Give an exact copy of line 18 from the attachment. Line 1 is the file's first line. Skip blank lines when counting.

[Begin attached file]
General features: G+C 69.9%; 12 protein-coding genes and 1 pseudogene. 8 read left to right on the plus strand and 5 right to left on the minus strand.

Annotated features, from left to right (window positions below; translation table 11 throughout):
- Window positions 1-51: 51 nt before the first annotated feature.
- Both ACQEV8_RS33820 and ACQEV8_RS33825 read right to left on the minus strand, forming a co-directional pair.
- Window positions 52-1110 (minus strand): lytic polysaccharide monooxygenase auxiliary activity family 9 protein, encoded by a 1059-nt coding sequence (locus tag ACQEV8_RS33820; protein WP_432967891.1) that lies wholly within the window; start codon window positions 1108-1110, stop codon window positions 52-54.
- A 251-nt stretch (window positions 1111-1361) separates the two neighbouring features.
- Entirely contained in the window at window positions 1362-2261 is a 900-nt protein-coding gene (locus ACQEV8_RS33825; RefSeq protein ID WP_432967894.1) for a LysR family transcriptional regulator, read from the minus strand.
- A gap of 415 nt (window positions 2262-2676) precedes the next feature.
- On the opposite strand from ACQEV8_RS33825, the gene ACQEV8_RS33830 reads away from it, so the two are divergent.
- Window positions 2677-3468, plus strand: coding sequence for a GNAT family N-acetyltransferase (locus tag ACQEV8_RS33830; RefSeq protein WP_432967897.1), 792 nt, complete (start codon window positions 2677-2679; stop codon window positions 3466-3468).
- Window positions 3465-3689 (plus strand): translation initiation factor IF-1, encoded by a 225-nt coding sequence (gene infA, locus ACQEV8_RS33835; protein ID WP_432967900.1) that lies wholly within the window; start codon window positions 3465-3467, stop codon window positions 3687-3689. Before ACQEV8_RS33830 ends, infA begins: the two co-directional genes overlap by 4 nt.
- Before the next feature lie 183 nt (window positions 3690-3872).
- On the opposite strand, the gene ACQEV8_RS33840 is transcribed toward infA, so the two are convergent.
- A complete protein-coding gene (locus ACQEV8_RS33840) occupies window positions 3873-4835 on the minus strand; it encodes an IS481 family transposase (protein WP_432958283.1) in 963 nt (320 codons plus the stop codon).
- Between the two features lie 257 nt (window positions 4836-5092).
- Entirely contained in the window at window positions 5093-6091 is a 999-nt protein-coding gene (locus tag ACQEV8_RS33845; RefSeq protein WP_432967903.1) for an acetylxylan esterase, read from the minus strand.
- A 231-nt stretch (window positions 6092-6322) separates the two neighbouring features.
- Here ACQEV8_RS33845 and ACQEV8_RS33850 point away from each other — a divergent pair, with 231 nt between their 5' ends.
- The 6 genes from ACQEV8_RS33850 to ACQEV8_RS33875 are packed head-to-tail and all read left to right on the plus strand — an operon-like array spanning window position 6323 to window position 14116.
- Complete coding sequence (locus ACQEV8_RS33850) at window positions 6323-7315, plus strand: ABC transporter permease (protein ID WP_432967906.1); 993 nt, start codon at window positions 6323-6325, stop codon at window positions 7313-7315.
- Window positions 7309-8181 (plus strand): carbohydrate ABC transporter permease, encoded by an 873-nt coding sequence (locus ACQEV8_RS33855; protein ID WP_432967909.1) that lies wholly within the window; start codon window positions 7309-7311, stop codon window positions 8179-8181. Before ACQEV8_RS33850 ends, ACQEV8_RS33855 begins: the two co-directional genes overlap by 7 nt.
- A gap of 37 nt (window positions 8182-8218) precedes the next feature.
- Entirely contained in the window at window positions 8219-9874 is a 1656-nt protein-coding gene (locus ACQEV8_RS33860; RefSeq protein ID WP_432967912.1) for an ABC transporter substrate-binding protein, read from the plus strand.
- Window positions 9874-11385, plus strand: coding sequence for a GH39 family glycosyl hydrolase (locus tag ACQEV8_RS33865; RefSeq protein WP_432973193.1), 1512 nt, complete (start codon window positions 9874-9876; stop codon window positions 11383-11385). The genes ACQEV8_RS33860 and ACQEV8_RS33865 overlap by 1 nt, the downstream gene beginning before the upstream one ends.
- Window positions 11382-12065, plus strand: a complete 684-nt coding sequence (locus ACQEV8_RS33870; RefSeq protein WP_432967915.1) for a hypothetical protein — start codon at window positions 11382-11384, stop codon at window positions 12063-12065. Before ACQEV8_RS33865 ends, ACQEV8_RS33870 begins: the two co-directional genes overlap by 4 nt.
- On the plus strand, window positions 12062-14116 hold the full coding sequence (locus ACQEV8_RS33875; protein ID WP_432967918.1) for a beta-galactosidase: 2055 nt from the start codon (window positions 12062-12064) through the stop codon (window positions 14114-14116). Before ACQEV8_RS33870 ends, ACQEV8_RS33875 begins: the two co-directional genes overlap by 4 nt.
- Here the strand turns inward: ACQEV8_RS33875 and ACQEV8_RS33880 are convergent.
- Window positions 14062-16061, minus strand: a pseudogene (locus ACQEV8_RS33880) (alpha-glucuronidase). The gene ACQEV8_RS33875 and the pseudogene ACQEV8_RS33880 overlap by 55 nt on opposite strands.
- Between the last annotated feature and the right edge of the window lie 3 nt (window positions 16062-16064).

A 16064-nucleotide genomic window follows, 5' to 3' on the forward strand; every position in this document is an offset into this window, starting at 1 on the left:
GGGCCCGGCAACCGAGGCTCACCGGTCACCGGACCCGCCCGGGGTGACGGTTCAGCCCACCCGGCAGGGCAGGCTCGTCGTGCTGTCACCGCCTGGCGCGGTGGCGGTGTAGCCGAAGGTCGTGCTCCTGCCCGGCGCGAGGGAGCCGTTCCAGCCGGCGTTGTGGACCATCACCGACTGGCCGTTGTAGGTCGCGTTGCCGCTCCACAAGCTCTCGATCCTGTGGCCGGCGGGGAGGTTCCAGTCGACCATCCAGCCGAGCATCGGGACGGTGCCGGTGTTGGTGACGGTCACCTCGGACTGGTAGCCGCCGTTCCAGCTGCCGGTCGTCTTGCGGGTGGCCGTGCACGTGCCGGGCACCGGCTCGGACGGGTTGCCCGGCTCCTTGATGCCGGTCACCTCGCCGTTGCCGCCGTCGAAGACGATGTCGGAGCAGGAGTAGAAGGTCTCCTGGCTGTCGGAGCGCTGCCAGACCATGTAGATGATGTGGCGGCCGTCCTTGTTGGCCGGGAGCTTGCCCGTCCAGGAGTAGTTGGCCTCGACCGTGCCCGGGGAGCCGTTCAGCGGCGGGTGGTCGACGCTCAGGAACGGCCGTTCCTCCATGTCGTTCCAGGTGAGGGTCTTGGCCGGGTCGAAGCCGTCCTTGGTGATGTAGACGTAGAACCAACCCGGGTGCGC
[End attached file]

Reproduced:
- Here ACQEV8_RS33845 and ACQEV8_RS33850 point away from each other — a divergent pair, with 231 nt between their 5' ends.